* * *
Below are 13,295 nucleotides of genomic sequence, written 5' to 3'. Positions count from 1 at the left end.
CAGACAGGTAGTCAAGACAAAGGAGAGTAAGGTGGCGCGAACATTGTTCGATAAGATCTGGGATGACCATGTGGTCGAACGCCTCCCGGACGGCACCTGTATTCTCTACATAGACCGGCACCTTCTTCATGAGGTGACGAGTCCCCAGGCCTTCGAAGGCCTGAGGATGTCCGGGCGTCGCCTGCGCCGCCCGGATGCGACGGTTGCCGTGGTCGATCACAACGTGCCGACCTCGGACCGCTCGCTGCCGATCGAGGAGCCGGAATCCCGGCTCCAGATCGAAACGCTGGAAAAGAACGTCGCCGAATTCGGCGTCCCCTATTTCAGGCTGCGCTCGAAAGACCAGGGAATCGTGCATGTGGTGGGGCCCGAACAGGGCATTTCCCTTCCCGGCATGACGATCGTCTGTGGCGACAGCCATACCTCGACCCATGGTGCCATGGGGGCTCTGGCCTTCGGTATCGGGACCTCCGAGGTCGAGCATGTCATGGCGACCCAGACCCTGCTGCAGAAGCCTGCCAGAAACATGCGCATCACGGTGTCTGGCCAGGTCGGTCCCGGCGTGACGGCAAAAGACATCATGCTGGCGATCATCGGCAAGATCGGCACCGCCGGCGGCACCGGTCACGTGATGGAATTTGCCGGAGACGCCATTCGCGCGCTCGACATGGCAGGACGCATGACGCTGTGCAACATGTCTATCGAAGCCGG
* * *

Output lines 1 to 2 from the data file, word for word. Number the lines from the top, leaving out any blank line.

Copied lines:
Below are 13,295 nucleotides of genomic sequence, written 5' to 3'. Positions count from 1 at the left end.
CAGACAGGTAGTCAAGACAAAGGAGAGTAAGGTGGCGCGAACATTGTTCGATAAGATCTGGGATGACCATGTGGTCGAACGCCTCCCGGACGGCACCTGTATTCTCTACATAGACCGGCACCTTCTTCATGAGGTGACGAGTCCCCAGGCCTTCGAAGGCCTGAGGATGTCCGGGCGTCGCCTGCGCCGCCCGGATGCGACGGTTGCCGTGGTCGATCACAACGTGCCGACCTCGGACCGCTCGCTGCCGATCGAGGAGCCGGAATCCCGGCTCCAGATCGAAACGCTGGAAAAGAACGTCGCCGAATTCGGCGTCCCCTATTTCAGGCTGCGCTCGAAAGACCAGGGAATCGTGCATGTGGTGGGGCCCGAACAGGGCATTTCCCTTCCCGGCATGACGATCGTCTGTGGCGACAGCCATACCTCGACCCATGGTGCCATGGGGGCTCTGGCCTTCGGTATCGGGACCTCCGAGGTCGAGCATGTCATGGCGACCCAGACCCTGCTGCAGAAGCCTGCCAGAAACATGCGCATCACGGTGTCTGGCCAGGTCGGTCCCGGCGTGACGGCAAAAGACATCATGCTGGCGATCATCGGCAAGATCGGCACCGCCGGCGGCACCGGTCACGTGATGGAATTTGCCGGAGACGCCATTCGCGCGCTCGACATGGCAGGACGCATGACGCTGTGCAACATGTCTATCGAAGCCGG